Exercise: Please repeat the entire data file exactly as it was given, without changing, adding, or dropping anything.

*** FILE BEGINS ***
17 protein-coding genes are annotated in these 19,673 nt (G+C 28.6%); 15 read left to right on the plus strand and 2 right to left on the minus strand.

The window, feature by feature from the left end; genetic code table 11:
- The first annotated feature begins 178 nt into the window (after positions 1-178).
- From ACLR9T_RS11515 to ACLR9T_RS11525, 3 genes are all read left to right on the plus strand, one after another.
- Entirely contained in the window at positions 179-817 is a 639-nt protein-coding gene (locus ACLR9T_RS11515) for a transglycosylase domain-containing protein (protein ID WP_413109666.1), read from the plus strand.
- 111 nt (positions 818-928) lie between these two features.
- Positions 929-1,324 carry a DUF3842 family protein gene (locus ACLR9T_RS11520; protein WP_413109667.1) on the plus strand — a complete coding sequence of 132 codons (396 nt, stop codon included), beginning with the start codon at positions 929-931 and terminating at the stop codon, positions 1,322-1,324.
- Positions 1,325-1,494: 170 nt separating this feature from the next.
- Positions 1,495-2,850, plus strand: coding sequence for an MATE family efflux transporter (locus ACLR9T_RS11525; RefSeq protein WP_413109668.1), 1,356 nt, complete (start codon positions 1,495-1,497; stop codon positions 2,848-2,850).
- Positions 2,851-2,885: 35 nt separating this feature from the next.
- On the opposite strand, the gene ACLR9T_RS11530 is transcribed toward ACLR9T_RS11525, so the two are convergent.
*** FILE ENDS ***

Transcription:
17 protein-coding genes are annotated in these 19,673 nt (G+C 28.6%); 15 read left to right on the plus strand and 2 right to left on the minus strand.

The window, feature by feature from the left end; genetic code table 11:
- The first annotated feature begins 178 nt into the window (after positions 1-178).
- From ACLR9T_RS11515 to ACLR9T_RS11525, 3 genes are all read left to right on the plus strand, one after another.
- Entirely contained in the window at positions 179-817 is a 639-nt protein-coding gene (locus ACLR9T_RS11515) for a transglycosylase domain-containing protein (protein ID WP_413109666.1), read from the plus strand.
- 111 nt (positions 818-928) lie between these two features.
- Positions 929-1,324 carry a DUF3842 family protein gene (locus ACLR9T_RS11520; protein WP_413109667.1) on the plus strand — a complete coding sequence of 132 codons (396 nt, stop codon included), beginning with the start codon at positions 929-931 and terminating at the stop codon, positions 1,322-1,324.
- Positions 1,325-1,494: 170 nt separating this feature from the next.
- Positions 1,495-2,850, plus strand: coding sequence for an MATE family efflux transporter (locus ACLR9T_RS11525; RefSeq protein WP_413109668.1), 1,356 nt, complete (start codon positions 1,495-1,497; stop codon positions 2,848-2,850).
- Positions 2,851-2,885: 35 nt separating this feature from the next.
- On the opposite strand, the gene ACLR9T_RS11530 is transcribed toward ACLR9T_RS11525, so the two are convergent.